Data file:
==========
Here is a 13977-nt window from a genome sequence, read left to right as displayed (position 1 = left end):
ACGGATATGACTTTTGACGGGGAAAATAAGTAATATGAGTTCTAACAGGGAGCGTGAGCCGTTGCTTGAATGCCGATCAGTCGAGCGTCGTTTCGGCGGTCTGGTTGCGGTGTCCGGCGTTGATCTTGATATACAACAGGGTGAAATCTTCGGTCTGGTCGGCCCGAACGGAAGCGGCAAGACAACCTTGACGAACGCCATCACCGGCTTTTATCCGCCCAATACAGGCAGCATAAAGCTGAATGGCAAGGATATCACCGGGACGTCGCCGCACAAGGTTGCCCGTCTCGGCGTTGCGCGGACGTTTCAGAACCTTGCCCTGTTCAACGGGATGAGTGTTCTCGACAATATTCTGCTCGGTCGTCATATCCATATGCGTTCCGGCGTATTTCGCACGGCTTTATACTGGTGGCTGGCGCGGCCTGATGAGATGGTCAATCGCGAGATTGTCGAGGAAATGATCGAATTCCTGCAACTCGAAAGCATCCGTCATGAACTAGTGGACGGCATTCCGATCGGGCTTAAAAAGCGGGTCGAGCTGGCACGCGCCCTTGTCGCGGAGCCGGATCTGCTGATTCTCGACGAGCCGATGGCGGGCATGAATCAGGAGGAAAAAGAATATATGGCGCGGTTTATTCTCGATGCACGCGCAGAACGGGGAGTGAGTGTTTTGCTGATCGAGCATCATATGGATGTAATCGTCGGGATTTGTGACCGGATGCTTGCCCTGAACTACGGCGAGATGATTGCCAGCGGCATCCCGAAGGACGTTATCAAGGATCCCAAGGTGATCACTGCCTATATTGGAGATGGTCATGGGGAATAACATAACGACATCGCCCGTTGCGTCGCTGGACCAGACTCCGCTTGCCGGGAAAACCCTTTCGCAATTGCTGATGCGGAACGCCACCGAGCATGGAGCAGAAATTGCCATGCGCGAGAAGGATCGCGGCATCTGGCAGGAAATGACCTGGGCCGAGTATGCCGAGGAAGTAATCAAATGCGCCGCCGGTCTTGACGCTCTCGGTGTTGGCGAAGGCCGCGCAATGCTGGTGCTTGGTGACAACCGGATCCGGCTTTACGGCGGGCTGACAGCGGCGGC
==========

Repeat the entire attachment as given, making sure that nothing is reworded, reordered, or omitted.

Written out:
Here is a 13977-nt window from a genome sequence, read left to right as displayed (position 1 = left end):
ACGGATATGACTTTTGACGGGGAAAATAAGTAATATGAGTTCTAACAGGGAGCGTGAGCCGTTGCTTGAATGCCGATCAGTCGAGCGTCGTTTCGGCGGTCTGGTTGCGGTGTCCGGCGTTGATCTTGATATACAACAGGGTGAAATCTTCGGTCTGGTCGGCCCGAACGGAAGCGGCAAGACAACCTTGACGAACGCCATCACCGGCTTTTATCCGCCCAATACAGGCAGCATAAAGCTGAATGGCAAGGATATCACCGGGACGTCGCCGCACAAGGTTGCCCGTCTCGGCGTTGCGCGGACGTTTCAGAACCTTGCCCTGTTCAACGGGATGAGTGTTCTCGACAATATTCTGCTCGGTCGTCATATCCATATGCGTTCCGGCGTATTTCGCACGGCTTTATACTGGTGGCTGGCGCGGCCTGATGAGATGGTCAATCGCGAGATTGTCGAGGAAATGATCGAATTCCTGCAACTCGAAAGCATCCGTCATGAACTAGTGGACGGCATTCCGATCGGGCTTAAAAAGCGGGTCGAGCTGGCACGCGCCCTTGTCGCGGAGCCGGATCTGCTGATTCTCGACGAGCCGATGGCGGGCATGAATCAGGAGGAAAAAGAATATATGGCGCGGTTTATTCTCGATGCACGCGCAGAACGGGGAGTGAGTGTTTTGCTGATCGAGCATCATATGGATGTAATCGTCGGGATTTGTGACCGGATGCTTGCCCTGAACTACGGCGAGATGATTGCCAGCGGCATCCCGAAGGACGTTATCAAGGATCCCAAGGTGATCACTGCCTATATTGGAGATGGTCATGGGGAATAACATAACGACATCGCCCGTTGCGTCGCTGGACCAGACTCCGCTTGCCGGGAAAACCCTTTCGCAATTGCTGATGCGGAACGCCACCGAGCATGGAGCAGAAATTGCCATGCGCGAGAAGGATCGCGGCATCTGGCAGGAAATGACCTGGGCCGAGTATGCCGAGGAAGTAATCAAATGCGCCGCCGGTCTTGACGCTCTCGGTGTTGGCGAAGGCCGCGCAATGCTGGTGCTTGGTGACAACCGGATCCGGCTTTACGGCGGGCTGACAGCGGCGGC